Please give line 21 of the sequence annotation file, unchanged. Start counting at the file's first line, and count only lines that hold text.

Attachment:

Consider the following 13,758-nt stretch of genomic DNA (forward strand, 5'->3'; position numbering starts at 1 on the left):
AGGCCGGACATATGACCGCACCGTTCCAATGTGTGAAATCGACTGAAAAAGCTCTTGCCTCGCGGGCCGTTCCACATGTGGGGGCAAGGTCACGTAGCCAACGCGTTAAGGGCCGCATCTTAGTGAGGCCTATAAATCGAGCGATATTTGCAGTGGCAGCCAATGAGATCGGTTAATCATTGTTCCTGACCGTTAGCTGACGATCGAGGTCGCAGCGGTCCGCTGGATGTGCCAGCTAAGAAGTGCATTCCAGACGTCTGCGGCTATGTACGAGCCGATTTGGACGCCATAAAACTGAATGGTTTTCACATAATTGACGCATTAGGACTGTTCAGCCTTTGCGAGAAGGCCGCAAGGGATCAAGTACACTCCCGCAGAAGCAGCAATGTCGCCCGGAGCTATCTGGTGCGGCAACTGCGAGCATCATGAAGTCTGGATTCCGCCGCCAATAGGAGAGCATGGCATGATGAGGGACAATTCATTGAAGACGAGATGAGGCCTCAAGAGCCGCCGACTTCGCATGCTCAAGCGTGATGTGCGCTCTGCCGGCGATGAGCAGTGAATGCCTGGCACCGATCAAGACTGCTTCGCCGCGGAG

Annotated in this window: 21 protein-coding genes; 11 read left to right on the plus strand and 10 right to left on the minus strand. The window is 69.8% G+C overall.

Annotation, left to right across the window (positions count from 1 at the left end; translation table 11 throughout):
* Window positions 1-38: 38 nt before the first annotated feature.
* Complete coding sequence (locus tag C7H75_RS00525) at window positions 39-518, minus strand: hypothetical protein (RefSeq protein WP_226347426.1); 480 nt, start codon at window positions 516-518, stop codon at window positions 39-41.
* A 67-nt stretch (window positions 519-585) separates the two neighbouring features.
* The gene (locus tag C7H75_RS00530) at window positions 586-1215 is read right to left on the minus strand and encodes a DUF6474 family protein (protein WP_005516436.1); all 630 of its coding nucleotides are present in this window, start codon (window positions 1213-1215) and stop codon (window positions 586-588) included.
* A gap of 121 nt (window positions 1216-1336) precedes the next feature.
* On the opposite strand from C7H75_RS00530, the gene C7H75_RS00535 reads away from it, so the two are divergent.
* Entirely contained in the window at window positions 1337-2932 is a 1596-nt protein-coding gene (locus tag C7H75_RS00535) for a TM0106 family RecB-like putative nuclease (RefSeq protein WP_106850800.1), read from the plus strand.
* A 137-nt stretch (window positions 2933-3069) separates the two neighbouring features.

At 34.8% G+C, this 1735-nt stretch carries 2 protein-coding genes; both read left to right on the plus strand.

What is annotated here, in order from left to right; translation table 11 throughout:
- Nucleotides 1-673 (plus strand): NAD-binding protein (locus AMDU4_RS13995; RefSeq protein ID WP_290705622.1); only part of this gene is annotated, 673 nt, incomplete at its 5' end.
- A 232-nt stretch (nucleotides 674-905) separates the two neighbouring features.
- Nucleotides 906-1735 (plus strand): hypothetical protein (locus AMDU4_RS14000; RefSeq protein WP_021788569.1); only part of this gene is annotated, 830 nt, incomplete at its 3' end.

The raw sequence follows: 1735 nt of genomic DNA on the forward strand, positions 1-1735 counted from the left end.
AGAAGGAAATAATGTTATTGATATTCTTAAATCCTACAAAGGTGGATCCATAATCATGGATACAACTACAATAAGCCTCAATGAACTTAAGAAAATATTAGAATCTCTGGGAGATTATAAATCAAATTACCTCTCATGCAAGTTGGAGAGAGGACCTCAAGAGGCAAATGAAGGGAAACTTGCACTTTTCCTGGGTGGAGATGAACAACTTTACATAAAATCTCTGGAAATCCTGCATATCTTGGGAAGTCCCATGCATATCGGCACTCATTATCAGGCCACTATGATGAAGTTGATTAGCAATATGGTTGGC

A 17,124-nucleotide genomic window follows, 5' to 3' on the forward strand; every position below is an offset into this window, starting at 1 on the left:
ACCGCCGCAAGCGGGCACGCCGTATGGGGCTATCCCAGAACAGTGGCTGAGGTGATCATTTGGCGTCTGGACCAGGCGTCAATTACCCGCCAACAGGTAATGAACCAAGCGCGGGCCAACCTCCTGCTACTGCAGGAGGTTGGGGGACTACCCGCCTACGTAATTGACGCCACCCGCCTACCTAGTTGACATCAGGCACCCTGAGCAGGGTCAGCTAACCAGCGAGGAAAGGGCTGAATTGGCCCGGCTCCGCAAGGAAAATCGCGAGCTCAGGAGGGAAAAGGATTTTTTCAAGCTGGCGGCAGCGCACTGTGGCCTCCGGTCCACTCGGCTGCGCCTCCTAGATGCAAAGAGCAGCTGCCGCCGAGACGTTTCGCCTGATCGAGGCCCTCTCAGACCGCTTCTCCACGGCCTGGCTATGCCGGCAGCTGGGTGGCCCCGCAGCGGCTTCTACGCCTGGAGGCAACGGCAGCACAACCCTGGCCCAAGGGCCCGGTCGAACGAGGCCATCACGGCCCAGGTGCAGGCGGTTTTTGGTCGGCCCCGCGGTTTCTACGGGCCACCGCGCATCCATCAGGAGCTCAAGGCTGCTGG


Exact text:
ACCGCCGCAAGCGGGCACGCCGTATGGGGCTATCCCAGAACAGTGGCTGAGGTGATCATTTGGCGTCTGGACCAGGCGTCAATTACCCGCCAACAGGTAATGAACCAAGCGCGGGCCAACCTCCTGCTACTGCAGGAGGTTGGGGGACTACCCGCCTACGTAATTGACGCCACCCGCCTACCTAGTTGACATCAGGCACCCTGAGCAGGGTCAGCTAACCAGCGAGGAAAGGGCTGAATTGGCCCGGCTCCGCAAGGAAAATCGCGAGCTCAGGAGGGAAAAGGATTTTTTCAAGCTGGCGGCAGCGCACTGTGGCCTCCGGTCCACTCGGCTGCGCCTCCTAGATGCAAAGAGCAGCTGCCGCCGAGACGTTTCGCCTGATCGAGGCCCTCTCAGACCGCTTCTCCACGGCCTGGCTATGCCGGCAGCTGGGTGGCCCCGCAGCGGCTTCTACGCCTGGAGGCAACGGCAGCACAACCCTGGCCCAAGGGCCCGGTCGAACGAGGCCATCACGGCCCAGGTGCAGGCGGTTTTTGGTCGGCCCCGCGGTTTCTACGGGCCACCGCGCATCCATCAGGAGCTCAAGGCTGCTGG